Where would we be without the hen's egg? Could we have fought wars or invented the telephone without it to sustain us? Would the American diner still have far too many pages of breakfast options? Probably not, but, either way, I'd like to dedicate this post to Mother Nature for creating such a ubiquitous and versatile ingredient. It poaches, it coddles, it fries, it binds, it rises, it aerates and so much more. It is an actual super food and we rightfully glorify it -- everyone knows that Easter's not about the bunny.
Few things are as evocative of spring as the appearance of the young hen herself, the chick. Though I love spring, I struggle in these first weeks, the season's opening act. While most revel in the sunshine, I curse the East Coast gods for withholding produce for so long. The waiting is fundamentally cruel. Abundance is so close that your body starts craving what is just beyond its reach.
But, really, temptation and spring go hand in hand and nowhere is that more evident than the NYU campus. As soon as the thermometer strikes a cool 65, flocks of hipsters insensibly descend on Washington Square Park to flaunt their bare chests. Because I'm too busy counting the days until fava beans reappear at the market to have fun, I instead observe this ritual from the sidelines where it occurs to me that this must be the reason we call young adults "spring chickens."
It's an easy metaphor to conjure: we, as eager chicks, hop around in total confusion, awkward, hoping to get in a little peck. And it's a metaphor that's been around the block. As early as the 1720s, the satirist Jonathan Swift used it in a birthday poem he wrote for a woman, Stella, assuring her she was "no chicken."
Apparently, we've always found animal metaphors funny, but this one is particularly so because of how suitable it is. Maybe life is just one big chicken dance for the young adult and, instead of pretending we have anything figured out, we should accept the chaos and jump in -- because our fowl temptations breed what spring is truly about: rebirth and regeneration.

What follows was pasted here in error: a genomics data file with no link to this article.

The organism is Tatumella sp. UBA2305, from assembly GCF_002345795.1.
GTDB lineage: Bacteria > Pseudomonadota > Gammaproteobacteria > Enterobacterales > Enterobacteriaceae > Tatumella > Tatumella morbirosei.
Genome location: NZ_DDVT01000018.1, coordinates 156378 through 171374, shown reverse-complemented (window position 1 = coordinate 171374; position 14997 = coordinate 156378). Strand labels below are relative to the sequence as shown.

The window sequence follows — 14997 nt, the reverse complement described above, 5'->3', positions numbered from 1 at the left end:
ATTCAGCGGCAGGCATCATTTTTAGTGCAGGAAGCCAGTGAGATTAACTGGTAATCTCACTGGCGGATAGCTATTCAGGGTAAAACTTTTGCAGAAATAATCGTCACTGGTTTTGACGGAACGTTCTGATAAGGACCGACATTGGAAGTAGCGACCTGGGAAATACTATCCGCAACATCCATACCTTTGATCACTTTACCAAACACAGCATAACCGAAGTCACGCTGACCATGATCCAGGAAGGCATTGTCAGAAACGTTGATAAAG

When it comes to chickens, I feel especially lucky. My parents bought 12 hens around the time I went to college in a literal solution to the empty nest syndrome. Each hen has its own personality and one even looks like Bon Jovi:
Am I right? Look at that hair! Though they may be aging, the girls still lay beautiful eggs and I absolutely love cooking with them. The recipe that follows is my favorite one for egg salad and I find that it calms my nerves in the first weeks of spring. While we may not have abundant produce, at least we have eggs -- delicious and reminiscent of what's to come. And I can stop cursing the gods.
The addition of paprika in this recipe slightly devils it and the salad of shallots, parsley and capers provides a balance of sweetness, freshness and saltiness. This is a simple, but delicious dish to serve your friends for lunch and I really recommend getting eggs from a local farmers' market, if you can. It makes all the difference in flavor, color and generally feeling like a good person.
Deviled Egg Salad
Makes 3-4 toasts
For the Egg Salad
6 large free-range eggs
2 heaped tablespoons mayonnaise
1 teaspoon mustard
1/8 teaspoon paprika
Salt and pepper to taste
3-4 slices rustic bread
For the Parsley Salad
1/2 cup whole parsley leaves
1/2 teaspoon capers
1/2 small shallot
1 tablespoon red wine vinegar
1 tablespoon olive oil
Salt and pepper to taste
Bring water to the boil and gently place in your eggs. Cook at a rolling boil for eight minutes and immediately drain and run under cold water. I like to put the drained eggs back into their pot and let water run over them for at least 30 seconds.
Meanwhile, while the eggs are cooking, thinly slice the shallot. Cover it with the vinegar and a pinch of salt and allow to macerate. Chop the capers roughly and toss in with the shallots. Only add the parsley leaves and olive oil when you're ready to serve so that the salad stays fresh and crisp.
Peel the eggs and put in a bowl with the mayonnaise, mustard and paprika. Mash slightly -- I like to keep mine chunky -- and season with salt and pepper. Toast your bread until nicely golden, drizzle with some extra olive oil and put your egg salad on top. Add the parsley and oil to the macerated shallots, season with salt and pepper and place over the egg salad.
Serve and eat! Done!
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All food styling by the glorious Echo Hopkins! Follow her @echohopkins !